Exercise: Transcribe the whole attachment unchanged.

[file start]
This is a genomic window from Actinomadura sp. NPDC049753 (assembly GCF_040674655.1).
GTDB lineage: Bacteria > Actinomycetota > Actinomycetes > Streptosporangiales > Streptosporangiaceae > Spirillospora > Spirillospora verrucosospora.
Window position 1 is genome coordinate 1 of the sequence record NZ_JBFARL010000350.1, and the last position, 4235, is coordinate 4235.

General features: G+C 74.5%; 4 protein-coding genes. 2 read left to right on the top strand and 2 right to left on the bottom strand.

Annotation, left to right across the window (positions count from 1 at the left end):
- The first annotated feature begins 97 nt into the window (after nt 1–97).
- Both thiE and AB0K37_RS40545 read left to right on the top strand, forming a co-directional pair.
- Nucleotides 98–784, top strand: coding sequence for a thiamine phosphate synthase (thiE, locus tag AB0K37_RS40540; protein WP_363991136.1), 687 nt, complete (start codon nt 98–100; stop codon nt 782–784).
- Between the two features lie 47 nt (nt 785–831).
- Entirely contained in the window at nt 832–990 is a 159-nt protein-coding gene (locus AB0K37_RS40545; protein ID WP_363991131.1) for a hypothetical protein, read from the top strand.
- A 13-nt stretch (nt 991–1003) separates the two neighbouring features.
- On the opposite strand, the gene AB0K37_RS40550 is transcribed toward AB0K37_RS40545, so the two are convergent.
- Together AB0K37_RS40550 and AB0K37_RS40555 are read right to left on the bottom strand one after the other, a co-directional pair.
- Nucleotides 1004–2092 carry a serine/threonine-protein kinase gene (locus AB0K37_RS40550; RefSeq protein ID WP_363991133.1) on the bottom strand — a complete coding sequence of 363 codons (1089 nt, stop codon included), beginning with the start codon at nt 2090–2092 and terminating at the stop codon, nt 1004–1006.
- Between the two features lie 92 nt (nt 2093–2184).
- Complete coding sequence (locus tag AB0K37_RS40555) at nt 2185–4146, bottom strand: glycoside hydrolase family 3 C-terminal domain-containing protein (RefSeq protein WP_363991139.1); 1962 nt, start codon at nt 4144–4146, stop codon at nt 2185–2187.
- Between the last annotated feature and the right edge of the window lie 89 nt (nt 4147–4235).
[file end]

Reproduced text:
This is a genomic window from Actinomadura sp. NPDC049753 (assembly GCF_040674655.1).
GTDB lineage: Bacteria > Actinomycetota > Actinomycetes > Streptosporangiales > Streptosporangiaceae > Spirillospora > Spirillospora verrucosospora.
Window position 1 is genome coordinate 1 of the sequence record NZ_JBFARL010000350.1, and the last position, 4235, is coordinate 4235.

General features: G+C 74.5%; 4 protein-coding genes. 2 read left to right on the top strand and 2 right to left on the bottom strand.

Annotation, left to right across the window (positions count from 1 at the left end):
- The first annotated feature begins 97 nt into the window (after nt 1–97).
- Both thiE and AB0K37_RS40545 read left to right on the top strand, forming a co-directional pair.
- Nucleotides 98–784, top strand: coding sequence for a thiamine phosphate synthase (thiE, locus tag AB0K37_RS40540; protein WP_363991136.1), 687 nt, complete (start codon nt 98–100; stop codon nt 782–784).
- Between the two features lie 47 nt (nt 785–831).
- Entirely contained in the window at nt 832–990 is a 159-nt protein-coding gene (locus AB0K37_RS40545; protein ID WP_363991131.1) for a hypothetical protein, read from the top strand.
- A 13-nt stretch (nt 991–1003) separates the two neighbouring features.
- On the opposite strand, the gene AB0K37_RS40550 is transcribed toward AB0K37_RS40545, so the two are convergent.
- Together AB0K37_RS40550 and AB0K37_RS40555 are read right to left on the bottom strand one after the other, a co-directional pair.
- Nucleotides 1004–2092 carry a serine/threonine-protein kinase gene (locus AB0K37_RS40550; RefSeq protein ID WP_363991133.1) on the bottom strand — a complete coding sequence of 363 codons (1089 nt, stop codon included), beginning with the start codon at nt 2090–2092 and terminating at the stop codon, nt 1004–1006.
- Between the two features lie 92 nt (nt 2093–2184).
- Complete coding sequence (locus tag AB0K37_RS40555) at nt 2185–4146, bottom strand: glycoside hydrolase family 3 C-terminal domain-containing protein (RefSeq protein WP_363991139.1); 1962 nt, start codon at nt 4144–4146, stop codon at nt 2185–2187.
- Between the last annotated feature and the right edge of the window lie 89 nt (nt 4147–4235).